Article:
Lancashire County Council employees and volunteers who have been nominated by their colleagues for their outstanding work have been recognised at a special awards ceremony.
Judges sifted through hundreds of entries to decide the winners of the Pride Awards, which showcase some of the outstanding work being carried out across the organisation. Staff were asked to nominate people who had made a real difference to the lives and communities of the people of Lancashire.
Categories included Volunteer of the Year, Making a Difference to the Community, Team of the Year, Employee of the Year, Manager of the Year and four Unsung Hero awards.
Amongst those who collected awards was Cathy Jenkins, a support worker on the Children Awaiting Adoption Team, who was nominated as an Unsung Hero for Education and Children’s Services.
Cathy, who has worked for the council for more than 20 years, was praised for always looking for new ways to support the children she works with. The awards ceremony heard that she had recently worked with the Supporting Carers of Children and Young People Team to develop a book for youngsters explaining the next steps for them during the adoption process.
The audience was also told how she goes out of her way to ensure the children feel as reassured as possible prior to their move to their adoptive family.
Team of the Year was Chorley-based Fosterfield Day Centre, which for the past 30 years has been serving older people and those with various needs living in the community.
The awards heard how the team goes above and beyond, not only looking after those who come and spend time at the day centre but also in fundraising for a variety of activities and services. This year alone they have raised over £2,000 that’s gone towards a potting shed with wheelchair access and funding towards various trips out, including one to Blackpool illuminations.
Laura Orrell, day centre officer at Fosterfield, said: “We’re passionate about building a future for people who use Fosterfield.
“It’s an honour to be in this role and work alongside staff, volunteers and the community, who all make a huge difference to people’s lives.”
Volunteer of the year was presented to Jamie Heaton, who is a community support officer and befriender. He provides vital support to a member of his community, who was referred to the volunteer service because he needed extra help.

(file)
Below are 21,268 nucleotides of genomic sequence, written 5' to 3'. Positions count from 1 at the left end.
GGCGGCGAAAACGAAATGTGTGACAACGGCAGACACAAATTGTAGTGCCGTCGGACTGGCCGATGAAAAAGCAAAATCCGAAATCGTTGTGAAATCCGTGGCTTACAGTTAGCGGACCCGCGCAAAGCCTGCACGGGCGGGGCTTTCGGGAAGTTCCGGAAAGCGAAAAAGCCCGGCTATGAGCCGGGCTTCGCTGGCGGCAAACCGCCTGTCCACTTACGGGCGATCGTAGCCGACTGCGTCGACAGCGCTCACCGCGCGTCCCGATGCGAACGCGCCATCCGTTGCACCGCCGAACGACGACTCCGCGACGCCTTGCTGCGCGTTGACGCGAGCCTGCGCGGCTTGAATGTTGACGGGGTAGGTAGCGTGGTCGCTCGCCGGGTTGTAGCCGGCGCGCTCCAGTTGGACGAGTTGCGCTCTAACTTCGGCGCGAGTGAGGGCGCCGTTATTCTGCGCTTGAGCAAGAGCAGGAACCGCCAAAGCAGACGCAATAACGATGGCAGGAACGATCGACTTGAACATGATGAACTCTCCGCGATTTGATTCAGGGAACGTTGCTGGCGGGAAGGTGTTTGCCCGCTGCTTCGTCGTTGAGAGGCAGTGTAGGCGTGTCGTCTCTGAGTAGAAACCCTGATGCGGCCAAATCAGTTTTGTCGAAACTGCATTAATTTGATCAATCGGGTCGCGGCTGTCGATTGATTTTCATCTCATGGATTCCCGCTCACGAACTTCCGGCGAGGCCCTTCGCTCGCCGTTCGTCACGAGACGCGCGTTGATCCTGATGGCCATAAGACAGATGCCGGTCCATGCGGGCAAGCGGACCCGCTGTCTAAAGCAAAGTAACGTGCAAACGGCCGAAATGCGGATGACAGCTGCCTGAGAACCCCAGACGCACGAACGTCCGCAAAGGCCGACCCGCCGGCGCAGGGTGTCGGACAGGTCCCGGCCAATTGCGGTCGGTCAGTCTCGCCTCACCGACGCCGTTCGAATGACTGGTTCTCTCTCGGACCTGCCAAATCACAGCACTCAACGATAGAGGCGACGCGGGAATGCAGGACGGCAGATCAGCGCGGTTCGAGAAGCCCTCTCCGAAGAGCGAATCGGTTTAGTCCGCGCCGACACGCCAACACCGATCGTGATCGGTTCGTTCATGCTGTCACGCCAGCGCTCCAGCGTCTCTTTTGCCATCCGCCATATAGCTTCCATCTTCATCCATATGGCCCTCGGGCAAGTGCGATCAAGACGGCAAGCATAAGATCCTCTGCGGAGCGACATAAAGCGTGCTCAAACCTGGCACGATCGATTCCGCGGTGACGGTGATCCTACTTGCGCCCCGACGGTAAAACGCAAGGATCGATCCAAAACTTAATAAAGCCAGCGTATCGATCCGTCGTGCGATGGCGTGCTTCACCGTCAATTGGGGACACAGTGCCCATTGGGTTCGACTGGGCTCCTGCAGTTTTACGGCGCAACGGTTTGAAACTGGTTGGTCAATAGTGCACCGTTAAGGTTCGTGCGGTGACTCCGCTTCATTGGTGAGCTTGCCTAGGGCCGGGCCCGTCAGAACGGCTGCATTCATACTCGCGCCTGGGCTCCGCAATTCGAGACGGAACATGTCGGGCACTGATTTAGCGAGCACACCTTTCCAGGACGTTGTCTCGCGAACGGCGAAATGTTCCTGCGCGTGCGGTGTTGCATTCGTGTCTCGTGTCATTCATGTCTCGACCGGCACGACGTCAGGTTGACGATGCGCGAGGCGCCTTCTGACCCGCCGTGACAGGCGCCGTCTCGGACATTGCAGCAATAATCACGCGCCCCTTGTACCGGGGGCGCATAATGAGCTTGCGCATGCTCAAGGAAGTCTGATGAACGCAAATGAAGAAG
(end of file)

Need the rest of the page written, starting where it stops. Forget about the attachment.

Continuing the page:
His nominator said Jamie had changed the man’s life, adding: “He is truly an inspiration and the perfect role model to the people of Lancashire and shows that with commitment and kindness he can change the world for a person.”
The other winners were: Unsung Heroes, Customer Services Advisor Daniel Murray, who called 999 when a customer started having breathing difficulties, Occupational Therapist Sharon Corkish, who ‘has always gone above and beyond in her role’, and Martin Evans, a cleaning operative at Brierfield Neighbourhood Centre, who is always willing to help at the ‘drop of a hat’; Making a Difference to the Community, St Pauls Primary School teaching assistant Dean Rush, who was described by his nominator as ‘a ray of sunshine’; Manager of the Year, Mark Davies, of Bowerham Road Children’s Home, and Employee of the Year, Thomas Garner, who provides business support for the team who search for fostering and residential placements for Children’s Services.
Geoff Driver CBE, leader of the council, said: “As one of the judges, I know just how tough it was choosing the winners from all our fantastic staff, and they should all be very proud.
“I would like to congratulate them for their hard work and going above and beyond to serve the people of Lancashire.”
Angie Ridgwell, chief executive and director of resources, said: “Every single one of the finalists was well and truly deserving of our praise and recognition.
“All demonstrated the qualities and values expected of the council’s employees, and the Pride Awards is just one of the ways we recognise their contribution to services in the county.”